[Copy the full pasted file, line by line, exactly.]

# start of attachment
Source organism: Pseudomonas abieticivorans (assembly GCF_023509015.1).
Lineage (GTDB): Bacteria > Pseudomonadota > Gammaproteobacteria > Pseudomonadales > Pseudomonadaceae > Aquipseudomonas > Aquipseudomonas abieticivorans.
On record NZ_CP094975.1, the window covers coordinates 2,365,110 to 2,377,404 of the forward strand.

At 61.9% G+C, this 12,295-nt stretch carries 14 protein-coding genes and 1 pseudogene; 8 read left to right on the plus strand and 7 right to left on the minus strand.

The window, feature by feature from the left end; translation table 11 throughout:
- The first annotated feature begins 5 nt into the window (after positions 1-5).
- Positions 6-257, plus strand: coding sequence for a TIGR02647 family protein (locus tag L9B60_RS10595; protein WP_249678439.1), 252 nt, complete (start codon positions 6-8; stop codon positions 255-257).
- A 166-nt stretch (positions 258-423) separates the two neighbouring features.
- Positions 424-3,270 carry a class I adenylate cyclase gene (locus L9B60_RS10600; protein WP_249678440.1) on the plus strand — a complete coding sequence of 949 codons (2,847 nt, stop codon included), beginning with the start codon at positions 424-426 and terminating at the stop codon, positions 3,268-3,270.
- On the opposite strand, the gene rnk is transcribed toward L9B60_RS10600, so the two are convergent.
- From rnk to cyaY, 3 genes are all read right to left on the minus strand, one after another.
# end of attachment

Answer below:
Source organism: Pseudomonas abieticivorans (assembly GCF_023509015.1).
Lineage (GTDB): Bacteria > Pseudomonadota > Gammaproteobacteria > Pseudomonadales > Pseudomonadaceae > Aquipseudomonas > Aquipseudomonas abieticivorans.
On record NZ_CP094975.1, the window covers coordinates 2,365,110 to 2,377,404 of the forward strand.

At 61.9% G+C, this 12,295-nt stretch carries 14 protein-coding genes and 1 pseudogene; 8 read left to right on the plus strand and 7 right to left on the minus strand.

The window, feature by feature from the left end; translation table 11 throughout:
- The first annotated feature begins 5 nt into the window (after positions 1-5).
- Positions 6-257, plus strand: coding sequence for a TIGR02647 family protein (locus tag L9B60_RS10595; protein WP_249678439.1), 252 nt, complete (start codon positions 6-8; stop codon positions 255-257).
- A 166-nt stretch (positions 258-423) separates the two neighbouring features.
- Positions 424-3,270 carry a class I adenylate cyclase gene (locus L9B60_RS10600; protein WP_249678440.1) on the plus strand — a complete coding sequence of 949 codons (2,847 nt, stop codon included), beginning with the start codon at positions 424-426 and terminating at the stop codon, positions 3,268-3,270.
- On the opposite strand, the gene rnk is transcribed toward L9B60_RS10600, so the two are convergent.
- From rnk to cyaY, 3 genes are all read right to left on the minus strand, one after another.